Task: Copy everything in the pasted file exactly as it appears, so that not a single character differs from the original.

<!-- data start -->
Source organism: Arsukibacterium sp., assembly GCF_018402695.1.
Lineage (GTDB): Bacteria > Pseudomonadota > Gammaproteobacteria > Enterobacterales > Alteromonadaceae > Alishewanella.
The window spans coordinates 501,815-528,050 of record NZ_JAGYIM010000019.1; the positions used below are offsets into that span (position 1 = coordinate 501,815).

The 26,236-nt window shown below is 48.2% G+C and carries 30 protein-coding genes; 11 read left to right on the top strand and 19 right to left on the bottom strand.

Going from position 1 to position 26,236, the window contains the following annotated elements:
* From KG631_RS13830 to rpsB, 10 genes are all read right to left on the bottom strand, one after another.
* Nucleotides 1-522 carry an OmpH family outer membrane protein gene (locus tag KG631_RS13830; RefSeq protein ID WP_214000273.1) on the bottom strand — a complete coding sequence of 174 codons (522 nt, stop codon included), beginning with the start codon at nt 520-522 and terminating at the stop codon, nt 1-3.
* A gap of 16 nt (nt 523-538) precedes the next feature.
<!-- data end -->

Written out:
Source organism: Arsukibacterium sp., assembly GCF_018402695.1.
Lineage (GTDB): Bacteria > Pseudomonadota > Gammaproteobacteria > Enterobacterales > Alteromonadaceae > Alishewanella.
The window spans coordinates 501,815-528,050 of record NZ_JAGYIM010000019.1; the positions used below are offsets into that span (position 1 = coordinate 501,815).

The 26,236-nt window shown below is 48.2% G+C and carries 30 protein-coding genes; 11 read left to right on the top strand and 19 right to left on the bottom strand.

Going from position 1 to position 26,236, the window contains the following annotated elements:
* From KG631_RS13830 to rpsB, 10 genes are all read right to left on the bottom strand, one after another.
* Nucleotides 1-522 carry an OmpH family outer membrane protein gene (locus tag KG631_RS13830; RefSeq protein ID WP_214000273.1) on the bottom strand — a complete coding sequence of 174 codons (522 nt, stop codon included), beginning with the start codon at nt 520-522 and terminating at the stop codon, nt 1-3.
* A gap of 16 nt (nt 523-538) precedes the next feature.